Fiction meets TV: An American Horror Story mashup
American Horror Story: Asylum made Emmy history this year when it received the most nominations of any show. We've paired the hit TV show with some of our favorite recent book releases.
Really, any Stephen King novel would do for this roundup; he is, after all, considered the king of horror. But we've chosen his newest release, Doctor Sleep, for the American Horror Story tie-in because it's a sequel to King's horror classic The Shining. The novel follows the story of a middle-aged Dan, still haunted by the events of his past, as he tries to save a young girl. If you haven't read The Shining, you'd do well to read that first; either would make a great book for fans of American Horror Story.
American Horror Story's second season was set in an asylum (hence it being called Asylum), which is a great setting for anything scary — book, TV show or movie. John Harwood's latest novel is also set in an asylum, but in Victorian times. When Georgina Ferrars discovers herself in a private asylum, with no idea how she got there, she doesn't realize the gravity of her situation. The doctor insists that Georgina checked herself in under the name Lucy Ashton, and there's evidence that Georgina isn't who she says she is.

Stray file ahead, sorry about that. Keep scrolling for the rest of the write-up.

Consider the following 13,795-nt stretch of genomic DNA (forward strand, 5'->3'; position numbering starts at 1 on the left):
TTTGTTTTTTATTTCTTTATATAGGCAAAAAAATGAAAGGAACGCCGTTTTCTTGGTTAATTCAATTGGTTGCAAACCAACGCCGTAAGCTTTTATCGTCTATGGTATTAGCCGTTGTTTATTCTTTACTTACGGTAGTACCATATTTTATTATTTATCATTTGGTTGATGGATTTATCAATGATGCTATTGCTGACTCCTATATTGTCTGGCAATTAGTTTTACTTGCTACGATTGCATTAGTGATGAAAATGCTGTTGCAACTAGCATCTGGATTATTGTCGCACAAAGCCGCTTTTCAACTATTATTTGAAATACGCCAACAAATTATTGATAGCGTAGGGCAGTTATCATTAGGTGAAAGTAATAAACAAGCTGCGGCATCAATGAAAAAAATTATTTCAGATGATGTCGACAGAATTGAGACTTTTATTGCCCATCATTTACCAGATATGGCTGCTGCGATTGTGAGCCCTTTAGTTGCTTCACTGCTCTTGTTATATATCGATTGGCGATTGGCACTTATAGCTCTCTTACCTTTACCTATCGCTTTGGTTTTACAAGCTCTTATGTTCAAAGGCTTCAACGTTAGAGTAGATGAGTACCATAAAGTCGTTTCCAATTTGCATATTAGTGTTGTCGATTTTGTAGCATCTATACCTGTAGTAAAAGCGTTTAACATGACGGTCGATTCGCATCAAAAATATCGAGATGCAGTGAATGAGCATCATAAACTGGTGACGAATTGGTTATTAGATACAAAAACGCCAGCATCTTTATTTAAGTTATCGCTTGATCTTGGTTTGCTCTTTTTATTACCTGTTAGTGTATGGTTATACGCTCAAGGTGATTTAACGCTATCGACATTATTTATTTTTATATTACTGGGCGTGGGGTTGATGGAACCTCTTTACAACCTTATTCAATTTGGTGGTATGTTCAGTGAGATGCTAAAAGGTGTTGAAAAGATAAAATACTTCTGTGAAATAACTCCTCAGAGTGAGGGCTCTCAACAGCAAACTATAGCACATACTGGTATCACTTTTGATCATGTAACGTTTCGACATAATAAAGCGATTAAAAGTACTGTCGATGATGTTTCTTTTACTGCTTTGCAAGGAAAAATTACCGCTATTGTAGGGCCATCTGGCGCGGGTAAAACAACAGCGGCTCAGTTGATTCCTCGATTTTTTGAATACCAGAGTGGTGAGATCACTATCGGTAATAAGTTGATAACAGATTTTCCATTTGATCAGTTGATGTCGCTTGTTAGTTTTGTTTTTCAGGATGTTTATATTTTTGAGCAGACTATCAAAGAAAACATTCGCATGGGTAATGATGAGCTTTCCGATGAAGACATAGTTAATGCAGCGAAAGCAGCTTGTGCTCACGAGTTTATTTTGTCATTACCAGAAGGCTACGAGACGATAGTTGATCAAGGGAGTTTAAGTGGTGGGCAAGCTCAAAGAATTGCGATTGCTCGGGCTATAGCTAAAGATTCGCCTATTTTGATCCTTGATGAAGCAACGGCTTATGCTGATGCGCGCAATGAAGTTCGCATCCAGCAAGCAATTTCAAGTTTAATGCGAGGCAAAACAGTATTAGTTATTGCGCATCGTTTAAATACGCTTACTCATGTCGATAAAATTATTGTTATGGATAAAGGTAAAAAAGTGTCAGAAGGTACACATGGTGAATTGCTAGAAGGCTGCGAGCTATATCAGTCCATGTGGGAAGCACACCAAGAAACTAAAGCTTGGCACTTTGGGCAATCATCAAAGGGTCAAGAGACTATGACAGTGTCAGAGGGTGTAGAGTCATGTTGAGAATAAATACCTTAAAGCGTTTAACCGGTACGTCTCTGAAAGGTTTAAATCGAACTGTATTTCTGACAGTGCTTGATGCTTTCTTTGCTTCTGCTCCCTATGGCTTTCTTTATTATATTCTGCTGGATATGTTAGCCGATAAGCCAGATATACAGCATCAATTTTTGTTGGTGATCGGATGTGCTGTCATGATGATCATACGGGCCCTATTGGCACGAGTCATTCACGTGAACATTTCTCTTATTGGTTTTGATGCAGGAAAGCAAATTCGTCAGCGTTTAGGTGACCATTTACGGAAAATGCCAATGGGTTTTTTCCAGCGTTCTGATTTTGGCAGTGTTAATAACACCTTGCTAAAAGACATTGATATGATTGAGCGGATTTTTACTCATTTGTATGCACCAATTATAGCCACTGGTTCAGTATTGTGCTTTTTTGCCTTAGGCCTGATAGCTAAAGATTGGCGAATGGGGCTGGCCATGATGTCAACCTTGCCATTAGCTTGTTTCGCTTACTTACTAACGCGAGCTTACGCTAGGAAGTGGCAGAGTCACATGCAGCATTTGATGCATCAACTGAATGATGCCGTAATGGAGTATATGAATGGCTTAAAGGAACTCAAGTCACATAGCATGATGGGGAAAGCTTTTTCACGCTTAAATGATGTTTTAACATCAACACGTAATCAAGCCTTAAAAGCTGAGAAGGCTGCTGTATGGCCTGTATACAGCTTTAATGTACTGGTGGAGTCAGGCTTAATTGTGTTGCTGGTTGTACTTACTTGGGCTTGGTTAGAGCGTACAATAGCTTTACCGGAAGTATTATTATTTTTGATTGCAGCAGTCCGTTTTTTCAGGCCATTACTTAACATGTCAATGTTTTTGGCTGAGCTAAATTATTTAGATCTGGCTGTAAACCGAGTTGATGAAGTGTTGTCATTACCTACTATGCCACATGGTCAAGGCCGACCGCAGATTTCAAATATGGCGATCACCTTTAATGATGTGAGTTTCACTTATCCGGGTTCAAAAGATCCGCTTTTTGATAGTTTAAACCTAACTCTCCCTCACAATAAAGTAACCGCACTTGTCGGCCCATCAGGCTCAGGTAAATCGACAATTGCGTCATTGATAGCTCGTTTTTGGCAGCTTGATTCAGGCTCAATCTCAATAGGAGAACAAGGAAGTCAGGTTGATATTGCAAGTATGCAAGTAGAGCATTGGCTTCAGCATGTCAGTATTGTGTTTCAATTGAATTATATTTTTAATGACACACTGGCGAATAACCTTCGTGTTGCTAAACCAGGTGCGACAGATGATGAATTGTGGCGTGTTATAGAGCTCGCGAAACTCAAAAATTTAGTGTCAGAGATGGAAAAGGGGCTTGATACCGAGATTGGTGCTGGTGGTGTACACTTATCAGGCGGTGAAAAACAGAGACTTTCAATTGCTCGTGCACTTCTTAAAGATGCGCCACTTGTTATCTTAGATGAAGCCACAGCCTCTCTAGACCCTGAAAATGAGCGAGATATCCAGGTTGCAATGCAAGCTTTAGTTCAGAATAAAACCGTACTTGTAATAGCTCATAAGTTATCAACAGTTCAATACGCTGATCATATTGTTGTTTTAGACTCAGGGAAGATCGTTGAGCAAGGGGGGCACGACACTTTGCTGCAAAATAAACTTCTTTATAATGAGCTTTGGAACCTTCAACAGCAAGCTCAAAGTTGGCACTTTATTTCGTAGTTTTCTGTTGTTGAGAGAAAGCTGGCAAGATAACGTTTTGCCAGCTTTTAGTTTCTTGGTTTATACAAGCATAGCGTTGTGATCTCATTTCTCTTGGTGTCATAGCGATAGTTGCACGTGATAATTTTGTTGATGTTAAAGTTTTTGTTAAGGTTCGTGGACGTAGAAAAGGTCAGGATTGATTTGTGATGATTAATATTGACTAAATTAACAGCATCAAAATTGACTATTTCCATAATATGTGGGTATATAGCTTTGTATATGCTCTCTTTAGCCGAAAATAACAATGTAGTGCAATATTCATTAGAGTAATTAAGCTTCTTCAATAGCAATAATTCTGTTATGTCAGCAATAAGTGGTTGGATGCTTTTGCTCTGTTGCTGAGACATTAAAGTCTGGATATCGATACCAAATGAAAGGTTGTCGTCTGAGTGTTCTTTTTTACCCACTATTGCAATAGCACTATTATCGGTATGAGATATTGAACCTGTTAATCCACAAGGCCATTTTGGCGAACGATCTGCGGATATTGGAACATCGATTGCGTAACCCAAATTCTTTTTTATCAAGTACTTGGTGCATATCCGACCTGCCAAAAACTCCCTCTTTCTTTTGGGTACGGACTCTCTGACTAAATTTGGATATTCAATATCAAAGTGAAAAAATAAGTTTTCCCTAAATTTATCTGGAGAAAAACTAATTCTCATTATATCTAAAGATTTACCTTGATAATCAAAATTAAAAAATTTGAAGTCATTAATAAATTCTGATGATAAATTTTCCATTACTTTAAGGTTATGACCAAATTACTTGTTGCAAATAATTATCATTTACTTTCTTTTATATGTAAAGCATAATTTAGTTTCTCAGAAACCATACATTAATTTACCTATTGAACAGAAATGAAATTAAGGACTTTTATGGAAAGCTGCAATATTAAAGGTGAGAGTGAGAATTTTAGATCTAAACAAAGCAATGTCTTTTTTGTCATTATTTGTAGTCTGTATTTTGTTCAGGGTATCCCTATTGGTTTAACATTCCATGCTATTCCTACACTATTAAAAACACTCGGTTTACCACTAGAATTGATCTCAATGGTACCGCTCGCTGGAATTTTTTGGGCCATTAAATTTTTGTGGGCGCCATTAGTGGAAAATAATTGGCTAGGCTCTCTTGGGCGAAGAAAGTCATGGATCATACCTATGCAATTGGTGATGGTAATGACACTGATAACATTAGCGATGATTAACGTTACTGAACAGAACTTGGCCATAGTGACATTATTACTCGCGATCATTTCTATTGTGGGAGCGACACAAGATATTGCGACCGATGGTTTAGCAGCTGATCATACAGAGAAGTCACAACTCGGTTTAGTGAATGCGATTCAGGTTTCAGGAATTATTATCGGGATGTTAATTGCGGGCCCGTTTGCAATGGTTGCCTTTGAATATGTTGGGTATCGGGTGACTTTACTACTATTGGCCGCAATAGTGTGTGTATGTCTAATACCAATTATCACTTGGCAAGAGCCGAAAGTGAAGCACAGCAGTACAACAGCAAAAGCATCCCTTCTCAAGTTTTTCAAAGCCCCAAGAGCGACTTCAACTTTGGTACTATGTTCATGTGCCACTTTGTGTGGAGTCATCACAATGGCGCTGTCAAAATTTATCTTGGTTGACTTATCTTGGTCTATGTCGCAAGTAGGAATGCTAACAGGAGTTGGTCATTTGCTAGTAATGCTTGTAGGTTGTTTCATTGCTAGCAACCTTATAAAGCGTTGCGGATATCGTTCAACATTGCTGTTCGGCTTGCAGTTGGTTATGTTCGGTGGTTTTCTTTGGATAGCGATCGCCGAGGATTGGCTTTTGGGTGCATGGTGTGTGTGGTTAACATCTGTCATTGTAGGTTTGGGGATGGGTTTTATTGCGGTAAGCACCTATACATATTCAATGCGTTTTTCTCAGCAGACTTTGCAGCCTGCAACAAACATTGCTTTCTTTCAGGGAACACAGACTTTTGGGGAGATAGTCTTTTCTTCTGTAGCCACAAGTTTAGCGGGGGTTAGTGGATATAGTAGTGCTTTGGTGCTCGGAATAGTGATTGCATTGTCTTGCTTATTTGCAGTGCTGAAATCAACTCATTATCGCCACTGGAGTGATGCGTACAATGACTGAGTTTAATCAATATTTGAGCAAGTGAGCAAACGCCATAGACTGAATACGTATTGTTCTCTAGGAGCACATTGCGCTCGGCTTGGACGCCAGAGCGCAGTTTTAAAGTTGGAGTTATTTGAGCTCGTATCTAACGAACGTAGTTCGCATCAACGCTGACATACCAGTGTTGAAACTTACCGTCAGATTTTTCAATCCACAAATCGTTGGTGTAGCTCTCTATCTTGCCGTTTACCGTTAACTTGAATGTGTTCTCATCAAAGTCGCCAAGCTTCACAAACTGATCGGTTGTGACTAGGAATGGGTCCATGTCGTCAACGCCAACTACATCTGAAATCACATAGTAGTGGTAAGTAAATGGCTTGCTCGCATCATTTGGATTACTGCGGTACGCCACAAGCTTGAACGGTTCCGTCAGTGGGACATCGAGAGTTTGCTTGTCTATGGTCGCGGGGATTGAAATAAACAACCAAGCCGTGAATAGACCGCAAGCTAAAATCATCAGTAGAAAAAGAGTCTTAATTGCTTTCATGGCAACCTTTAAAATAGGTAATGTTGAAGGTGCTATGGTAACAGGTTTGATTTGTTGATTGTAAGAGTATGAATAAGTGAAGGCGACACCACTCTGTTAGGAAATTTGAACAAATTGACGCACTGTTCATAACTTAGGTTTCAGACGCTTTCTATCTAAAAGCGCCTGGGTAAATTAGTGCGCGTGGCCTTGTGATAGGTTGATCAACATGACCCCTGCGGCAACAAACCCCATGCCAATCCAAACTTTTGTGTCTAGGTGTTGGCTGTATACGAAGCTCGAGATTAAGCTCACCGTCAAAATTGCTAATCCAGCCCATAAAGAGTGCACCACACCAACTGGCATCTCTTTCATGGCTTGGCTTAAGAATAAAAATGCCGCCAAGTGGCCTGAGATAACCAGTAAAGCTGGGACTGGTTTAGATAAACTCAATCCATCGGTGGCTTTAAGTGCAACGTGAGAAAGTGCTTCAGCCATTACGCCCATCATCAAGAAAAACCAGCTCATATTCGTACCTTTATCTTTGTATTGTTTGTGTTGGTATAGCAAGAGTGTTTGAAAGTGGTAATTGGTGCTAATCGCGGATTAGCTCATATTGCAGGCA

If it's not the things that go bump in the night that scare you, but the more subtle psychological thrills, then Night Film is the novel for you. It's the story of a journalist, Scott McGrath, whose professional life was ruined when he tried to go after the reclusive Stanislas Cordova, a legendary director of horror films. When McGrath discovers that Ashley Cordova, daughter of Stanislas, has committed suicide, he begins investigating the director again, certain that there's more going on than meets the eye.
We've all heard of Gillian Flynn at this point: her latest novel Gone Girl has flown off the shelves, one of the bestselling books of 2012. But did you know that Flynn wrote two other books before Gone Girl, and both are equally well-written, creepy, and unsettling? Sharp Objects and Dark Places would both be great choices for fans of American Horror Story: Asylum, but it's the latter we're recommending in this roundup: the story of a young woman whose family was butchered by a supposed Satanist when she was just a girl, and the events that draw her back into the investigation to find out what happened to them once and for all.